The idea was not hers, neither was the work nor science behind it, but the cells were. That has to count for something. Rebecca Skloot sees that in a glimmer at the age of sixteen, and, in that moment, Rebecca’s life is no longer her own. And because of that the bounds of science and ethics are no longer separate matters.
Rebecca Skloot believes it counts for something. People do bad things that have bad outcomes and get away with it. And people do bad things that have good outcomes and get away with it. Rebecca Skloot’s nonfiction novel, The Immortal Life of Henrietta Lacks, questions the morals behind decisions that can benefit the human population. Does it make it acceptable to steal because stealing this particular thing (Henrietta’s cells) “helped develop drugs for treating herpes, leukemia, influenza, hemophilia, and Parkinson’s disease” (Skloot 10)? Rebecca Skloot hones in on emotional appeals; she not only wants to question the ethics in science but shine a light on what those in higher places are capable of getting away with. Skloot embarks on an passionate journey as she criticizes the ethics of scientists, the injustice thrown upon the Lacks’, and the family ties that run deeper than connective tissues and cancerous cells. Skloot immerses herself in the cells, the dynamics, the family and surfaces with the reader, on the other side, transformed.
Rebecca Skloot defies the ordinary when presenting Henrietta’s story. Chronology plays an important role in the flow of this nonfiction piece. Rebecca takes the reader, first, through Henrietta’s diagnosis before bringing them back to the beginning of Henrietta Lacks’ life. The reality and abruptness of this chapter is what pulls the reader in. The shortness of the chapter and the brief insight to what is going on with Henrietta implants a sense of curiosity in the reader. By nature, the first chapter is not supposed to tell the reader everything but ending on the tumor that it is growing at a terrifying rate, makes the reader want to know more. Is it curable? How can it be stopped?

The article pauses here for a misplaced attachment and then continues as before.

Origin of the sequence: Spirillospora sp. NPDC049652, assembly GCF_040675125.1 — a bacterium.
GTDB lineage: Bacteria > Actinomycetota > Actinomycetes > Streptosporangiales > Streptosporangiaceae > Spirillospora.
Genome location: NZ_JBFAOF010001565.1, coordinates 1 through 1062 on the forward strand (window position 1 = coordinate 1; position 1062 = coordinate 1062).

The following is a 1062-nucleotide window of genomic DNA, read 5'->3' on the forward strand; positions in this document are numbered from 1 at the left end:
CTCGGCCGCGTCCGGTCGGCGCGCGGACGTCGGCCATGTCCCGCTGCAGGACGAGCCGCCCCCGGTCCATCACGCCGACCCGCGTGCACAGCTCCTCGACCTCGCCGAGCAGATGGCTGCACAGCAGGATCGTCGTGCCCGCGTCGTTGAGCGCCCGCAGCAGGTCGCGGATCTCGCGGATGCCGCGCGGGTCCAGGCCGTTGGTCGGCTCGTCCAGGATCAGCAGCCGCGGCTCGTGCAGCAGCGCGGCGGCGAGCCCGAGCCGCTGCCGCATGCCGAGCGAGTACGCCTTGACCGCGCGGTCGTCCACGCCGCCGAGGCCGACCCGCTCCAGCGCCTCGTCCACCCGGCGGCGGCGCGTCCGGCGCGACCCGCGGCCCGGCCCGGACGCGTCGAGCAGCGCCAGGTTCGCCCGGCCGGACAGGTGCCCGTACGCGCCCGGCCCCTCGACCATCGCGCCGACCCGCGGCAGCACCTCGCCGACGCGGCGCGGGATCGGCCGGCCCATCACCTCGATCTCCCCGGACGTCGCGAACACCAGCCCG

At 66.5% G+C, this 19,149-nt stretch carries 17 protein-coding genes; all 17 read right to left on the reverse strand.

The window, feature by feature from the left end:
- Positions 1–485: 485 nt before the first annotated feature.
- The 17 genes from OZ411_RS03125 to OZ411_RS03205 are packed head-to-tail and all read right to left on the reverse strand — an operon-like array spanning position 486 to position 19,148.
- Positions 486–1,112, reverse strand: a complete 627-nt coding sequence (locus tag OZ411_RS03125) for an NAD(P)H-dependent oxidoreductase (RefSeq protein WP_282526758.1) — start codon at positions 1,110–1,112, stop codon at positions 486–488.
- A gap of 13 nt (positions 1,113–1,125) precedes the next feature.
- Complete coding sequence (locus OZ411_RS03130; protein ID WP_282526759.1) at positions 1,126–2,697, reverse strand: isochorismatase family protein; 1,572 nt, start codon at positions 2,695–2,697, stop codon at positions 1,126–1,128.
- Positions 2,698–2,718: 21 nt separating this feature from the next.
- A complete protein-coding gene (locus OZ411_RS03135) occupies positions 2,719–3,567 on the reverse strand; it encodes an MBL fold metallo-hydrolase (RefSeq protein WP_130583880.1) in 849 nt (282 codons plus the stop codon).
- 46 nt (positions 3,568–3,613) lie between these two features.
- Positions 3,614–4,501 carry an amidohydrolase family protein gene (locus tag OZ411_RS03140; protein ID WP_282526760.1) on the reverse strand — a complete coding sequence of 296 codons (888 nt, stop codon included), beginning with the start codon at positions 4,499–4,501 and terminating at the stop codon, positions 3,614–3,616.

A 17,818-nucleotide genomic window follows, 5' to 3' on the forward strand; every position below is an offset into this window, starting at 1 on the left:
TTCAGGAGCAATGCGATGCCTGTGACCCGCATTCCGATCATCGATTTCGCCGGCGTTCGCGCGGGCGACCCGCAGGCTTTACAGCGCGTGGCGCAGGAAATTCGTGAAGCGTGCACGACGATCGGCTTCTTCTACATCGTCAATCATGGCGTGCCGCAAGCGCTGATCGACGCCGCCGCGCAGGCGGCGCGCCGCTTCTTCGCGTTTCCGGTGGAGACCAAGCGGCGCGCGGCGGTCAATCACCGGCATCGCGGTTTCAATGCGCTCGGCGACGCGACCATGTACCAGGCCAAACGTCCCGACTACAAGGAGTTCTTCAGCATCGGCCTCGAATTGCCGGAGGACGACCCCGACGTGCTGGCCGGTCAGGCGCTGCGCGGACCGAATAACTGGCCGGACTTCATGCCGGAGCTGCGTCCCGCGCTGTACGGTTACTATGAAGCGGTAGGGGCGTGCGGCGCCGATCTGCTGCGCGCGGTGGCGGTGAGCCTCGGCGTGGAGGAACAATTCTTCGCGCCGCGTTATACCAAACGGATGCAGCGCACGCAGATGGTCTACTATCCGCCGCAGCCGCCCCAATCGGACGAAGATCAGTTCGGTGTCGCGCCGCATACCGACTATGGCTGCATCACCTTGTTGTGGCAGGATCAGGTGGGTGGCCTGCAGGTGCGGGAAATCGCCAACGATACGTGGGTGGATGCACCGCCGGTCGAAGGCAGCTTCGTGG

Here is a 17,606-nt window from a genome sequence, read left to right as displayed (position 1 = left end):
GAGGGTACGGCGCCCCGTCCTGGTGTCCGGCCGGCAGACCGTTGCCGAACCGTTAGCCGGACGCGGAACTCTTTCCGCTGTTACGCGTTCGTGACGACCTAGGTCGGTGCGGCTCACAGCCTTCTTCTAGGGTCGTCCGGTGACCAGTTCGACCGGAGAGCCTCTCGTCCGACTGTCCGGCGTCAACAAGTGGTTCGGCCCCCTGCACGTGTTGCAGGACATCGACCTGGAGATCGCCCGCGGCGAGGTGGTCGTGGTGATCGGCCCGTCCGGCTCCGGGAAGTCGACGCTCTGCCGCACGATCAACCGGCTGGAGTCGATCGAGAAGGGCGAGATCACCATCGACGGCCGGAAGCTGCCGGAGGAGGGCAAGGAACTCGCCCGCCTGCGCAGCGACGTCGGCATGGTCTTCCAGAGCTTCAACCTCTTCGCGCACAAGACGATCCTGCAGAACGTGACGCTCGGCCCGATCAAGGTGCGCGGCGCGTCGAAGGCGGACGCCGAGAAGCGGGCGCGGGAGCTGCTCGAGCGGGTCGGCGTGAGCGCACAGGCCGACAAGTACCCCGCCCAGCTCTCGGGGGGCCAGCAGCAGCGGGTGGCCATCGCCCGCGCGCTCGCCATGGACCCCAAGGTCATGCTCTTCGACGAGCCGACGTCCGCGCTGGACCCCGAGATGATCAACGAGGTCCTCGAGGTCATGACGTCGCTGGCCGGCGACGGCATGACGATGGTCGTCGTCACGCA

The following chapter introduces Henrietta Lacks in a more formal manner. It is already known that Henrietta is a woman of color, as Professor Defler pointed out. Henrietta was born in Clover, Virginia. She was often referred to as "sweetest girl [one could] ever wanna meet" (90). Henrietta described, what was later found to be cancer, as a “knot on [her] womb” (21) but carried a baby to full term till she finally sought medical attention, first, at a clinic, and then at Johns Hopkins Hospital in Baltimore, where she was diagnosed with cervical cancer. Thus the cells, labeled as “HeLa”, took form. The cells were distributed to scientists across the board, becoming the most popular and profiting thing to rock the science in the last hundred years. From a scientific, and medical, standpoint, Henrietta was helping the human population in ways no one could ever imagine. Not even her family, whom had no idea the work...